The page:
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PostPosted: Thu Jun 19, 2014 9:27 am 
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We had this on BPro and I thought it was a great idea, especially for specialty tools pertaining to our cars.

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95 SLE... a keeper. 241k miles. Low and Slow.
98 Infiniti vq35'd i30: 13.3@104mph, 30MPG Hwy
07 Infiniti G35s 6MT
07 Ducati Monster S2R 800 with DS1000 swap
05 Suzuki DRZ400S
74 Yamaha DT175: brap brap, brap
72 Yamaha DS7: '74 RD250 swap, JL chambers

Info on dropping a 92-99: Here.


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PostPosted: Thu Jun 19, 2014 12:12 pm 
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Location: Dearborn, MI
Year and Trim: '93 SSEi
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'97 LeSabre
I'm on board with this.

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Runs:
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'97 Chevy Camaro - 3800, T5, T-tops, my DD
'05 Cadillac STS - V8, AWD, her DD
'89 Buick LeSabre Limited - winter DD
'84 GMC Sierra Classic - Twin turbo 3800
'97 Buick LeSabre - L67 project
'92 Pontiac Bonneville SSE future project

Doesn't run:
'87 Buick LeSabre T-type - future victim
'67 Buick LeSabre - future victim


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PostPosted: Thu Jun 19, 2014 5:16 pm 
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Location: CHICAGO
Year and Trim: 2006 Cadillac STS-V, 2004 Pontiac GTO
As a tool nut, yes.

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Retired Bonneville Owner and former GM Tech:
2004 Pontiac Bonneville GXP: Black/Ebony *SOLD*

Summer Toys: Combined 827 RWHP / 877lb/ft RWTQ
2004 Pontiac GTO: Impulse Blue Metallic/Black/M6: lots 'o mods, 415 RWHP / 405lb/ft RWTQ!
2006 Cadillac STS-V: Light Platinum Metallic/Light Gray/A6 - Spectre CAI, Magnaflow exhaust, Speed Inc. tune, 412 RWHP / 472lb/ft RWTQ

Daily Drivers:
2015 Chrysler Town & Country Limited Platinum: Mommy's NEW RGC
2007 Chrysler Town & Country Limited: Daddy's beater affectionately called the Rolling Garbage Can or "RGC" for short
2009 Chevrolet Impala SS: LS4 V8, Victory Red
1999 Chevrolet Suburban: Sunset Gold Metallic - Daddy's winter beater and plow truck


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PostPosted: Thu Jun 19, 2014 10:51 pm 
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Location: Eugene, Oregon
Year and Trim: 1988 LE
I think it would be a good touch to the site. Just make sure to weed out any COO wars, I get enough of that over at the GJ forums.


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PostPosted: Fri Jun 20, 2014 10:59 am 
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Location: CHICAGO
Year and Trim: 2006 Cadillac STS-V, 2004 Pontiac GTO
COO?

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Retired Bonneville Owner and former GM Tech:
2004 Pontiac Bonneville GXP: Black/Ebony *SOLD*

Summer Toys: Combined 827 RWHP / 877lb/ft RWTQ
2004 Pontiac GTO: Impulse Blue Metallic/Black/M6: lots 'o mods, 415 RWHP / 405lb/ft RWTQ!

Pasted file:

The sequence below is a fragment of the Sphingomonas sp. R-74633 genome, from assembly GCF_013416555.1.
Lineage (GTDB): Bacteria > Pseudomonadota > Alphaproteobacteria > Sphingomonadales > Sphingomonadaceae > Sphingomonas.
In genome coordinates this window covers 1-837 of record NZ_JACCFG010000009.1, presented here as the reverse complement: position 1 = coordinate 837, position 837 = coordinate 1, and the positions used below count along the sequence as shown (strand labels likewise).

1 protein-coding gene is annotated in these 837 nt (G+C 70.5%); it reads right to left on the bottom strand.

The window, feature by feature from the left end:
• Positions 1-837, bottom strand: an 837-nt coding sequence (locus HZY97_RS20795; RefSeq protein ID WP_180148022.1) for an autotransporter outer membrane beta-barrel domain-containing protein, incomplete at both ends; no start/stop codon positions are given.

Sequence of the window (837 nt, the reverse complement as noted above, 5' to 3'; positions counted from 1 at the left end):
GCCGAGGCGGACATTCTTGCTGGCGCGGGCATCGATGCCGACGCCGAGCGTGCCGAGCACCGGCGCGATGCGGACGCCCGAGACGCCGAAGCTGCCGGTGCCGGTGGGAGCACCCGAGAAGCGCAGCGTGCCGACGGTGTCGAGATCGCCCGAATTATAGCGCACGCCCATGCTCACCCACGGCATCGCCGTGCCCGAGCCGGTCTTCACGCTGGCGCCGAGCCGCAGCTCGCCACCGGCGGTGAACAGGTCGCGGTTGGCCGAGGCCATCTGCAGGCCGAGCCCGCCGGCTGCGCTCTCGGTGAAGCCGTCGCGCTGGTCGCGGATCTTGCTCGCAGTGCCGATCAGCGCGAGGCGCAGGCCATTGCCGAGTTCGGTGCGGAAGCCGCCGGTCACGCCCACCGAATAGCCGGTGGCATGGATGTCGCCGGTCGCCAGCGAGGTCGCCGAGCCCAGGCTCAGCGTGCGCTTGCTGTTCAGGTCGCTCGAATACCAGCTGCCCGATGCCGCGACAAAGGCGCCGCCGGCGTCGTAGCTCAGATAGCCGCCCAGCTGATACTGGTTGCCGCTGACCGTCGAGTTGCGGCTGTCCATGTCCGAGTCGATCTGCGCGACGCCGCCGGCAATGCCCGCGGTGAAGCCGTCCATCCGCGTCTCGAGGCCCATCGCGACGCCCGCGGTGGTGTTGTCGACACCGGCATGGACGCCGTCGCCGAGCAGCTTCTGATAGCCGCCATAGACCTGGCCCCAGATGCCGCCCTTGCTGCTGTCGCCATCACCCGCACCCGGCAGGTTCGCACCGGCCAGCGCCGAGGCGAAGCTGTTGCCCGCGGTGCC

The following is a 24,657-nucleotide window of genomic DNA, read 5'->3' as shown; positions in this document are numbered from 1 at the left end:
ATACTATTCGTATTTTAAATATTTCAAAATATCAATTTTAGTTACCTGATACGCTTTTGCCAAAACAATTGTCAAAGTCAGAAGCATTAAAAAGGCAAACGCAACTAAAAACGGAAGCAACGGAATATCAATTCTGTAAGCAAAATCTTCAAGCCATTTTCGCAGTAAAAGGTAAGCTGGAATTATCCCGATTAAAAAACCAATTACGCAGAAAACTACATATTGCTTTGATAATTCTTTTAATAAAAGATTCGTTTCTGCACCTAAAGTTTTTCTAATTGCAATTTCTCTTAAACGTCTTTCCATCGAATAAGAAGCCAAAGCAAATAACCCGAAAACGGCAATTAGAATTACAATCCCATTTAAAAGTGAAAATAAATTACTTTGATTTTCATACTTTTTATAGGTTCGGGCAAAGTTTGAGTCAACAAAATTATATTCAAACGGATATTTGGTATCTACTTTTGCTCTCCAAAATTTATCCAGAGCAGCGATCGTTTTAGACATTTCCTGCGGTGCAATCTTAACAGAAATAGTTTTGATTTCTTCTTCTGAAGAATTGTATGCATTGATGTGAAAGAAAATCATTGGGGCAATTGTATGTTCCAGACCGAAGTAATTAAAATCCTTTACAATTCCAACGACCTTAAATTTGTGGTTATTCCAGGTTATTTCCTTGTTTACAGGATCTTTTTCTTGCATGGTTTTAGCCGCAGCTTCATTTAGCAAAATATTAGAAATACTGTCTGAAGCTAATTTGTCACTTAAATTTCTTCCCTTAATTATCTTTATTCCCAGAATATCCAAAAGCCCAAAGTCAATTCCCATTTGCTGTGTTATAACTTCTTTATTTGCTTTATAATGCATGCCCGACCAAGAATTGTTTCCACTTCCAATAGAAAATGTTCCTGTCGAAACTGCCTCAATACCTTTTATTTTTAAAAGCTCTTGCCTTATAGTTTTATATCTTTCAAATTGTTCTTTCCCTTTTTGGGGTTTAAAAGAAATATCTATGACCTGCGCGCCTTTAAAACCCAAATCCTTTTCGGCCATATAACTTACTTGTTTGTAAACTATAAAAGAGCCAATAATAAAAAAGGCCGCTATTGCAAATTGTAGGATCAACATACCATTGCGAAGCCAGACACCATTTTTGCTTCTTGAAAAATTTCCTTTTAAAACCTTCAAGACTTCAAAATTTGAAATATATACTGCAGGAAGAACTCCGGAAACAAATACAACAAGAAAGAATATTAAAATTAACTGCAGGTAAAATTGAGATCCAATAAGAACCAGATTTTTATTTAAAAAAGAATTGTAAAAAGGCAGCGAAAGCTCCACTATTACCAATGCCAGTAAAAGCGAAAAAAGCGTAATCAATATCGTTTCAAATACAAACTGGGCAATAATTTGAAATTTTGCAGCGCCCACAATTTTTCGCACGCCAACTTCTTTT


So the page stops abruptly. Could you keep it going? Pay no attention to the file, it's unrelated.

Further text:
2006 Cadillac STS-V: Light Platinum Metallic/Light Gray/A6 - Spectre CAI, Magnaflow exhaust, Speed Inc. tune, 412 RWHP / 472lb/ft RWTQ

Daily Drivers:
2015 Chrysler Town & Country Limited Platinum: Mommy's NEW RGC
2007 Chrysler Town & Country Limited: Daddy's beater affectionately called the Rolling Garbage Can or "RGC" for short
2009 Chevrolet Impala SS: LS4 V8, Victory Red
1999 Chevrolet Suburban: Sunset Gold Metallic - Daddy's winter beater and plow truck


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PostPosted: Fri Jun 20, 2014 11:15 am 
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Joined: Wed May 21, 2008 11:47 pm
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Location: Philly
Year and Trim: 95 SLE
Country of origin? If it was made overseas or not?

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95 SLE... a keeper. 241k miles. Low and Slow.
98 Infiniti vq35'd i30: 13.3@104mph, 30MPG Hwy
07 Infiniti G35s 6MT
07 Ducati Monster S2R 800 with DS1000 swap
05 Suzuki DRZ400S
74 Yamaha DT175: brap brap, brap
72 Yamaha DS7: '74 RD250 swap, JL chambers

Info on dropping a 92-99: Here.


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PostPosted: Fri Jun 20, 2014 11:37 am 
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Location: CHICAGO
Year and Trim: 2006 Cadillac STS-V, 2004 Pontiac GTO
Oh, got it...

I guess I see it as though everything, including our own product (for the most part), comes from China, so...

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Retired Bonneville Owner and former GM Tech:
2004 Pontiac Bonneville GXP: Black/Ebony *SOLD*

Summer Toys: Combined 827 RWHP / 877lb/ft RWTQ
2004 Pontiac GTO: Impulse Blue Metallic/Black/M6: lots 'o mods, 415 RWHP / 405lb/ft RWTQ!
2006 Cadillac STS-V: Light Platinum Metallic/Light Gray/A6 - Spectre CAI, Magnaflow exhaust, Speed Inc. tune, 412 RWHP / 472lb/ft RWTQ

Daily Drivers:
2015 Chrysler Town & Country Limited Platinum: Mommy's NEW RGC
2007 Chrysler Town & Country Limited: Daddy's beater affectionately called the Rolling Garbage Can or "RGC" for short
2009 Chevrolet Impala SS: LS4 V8, Victory Red
1999 Chevrolet Suburban: Sunset Gold Metallic - Daddy's winter beater and plow truck


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PostPosted: Fri Jun 20, 2014 7:02 pm 
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Year and Trim: 2003 SSEi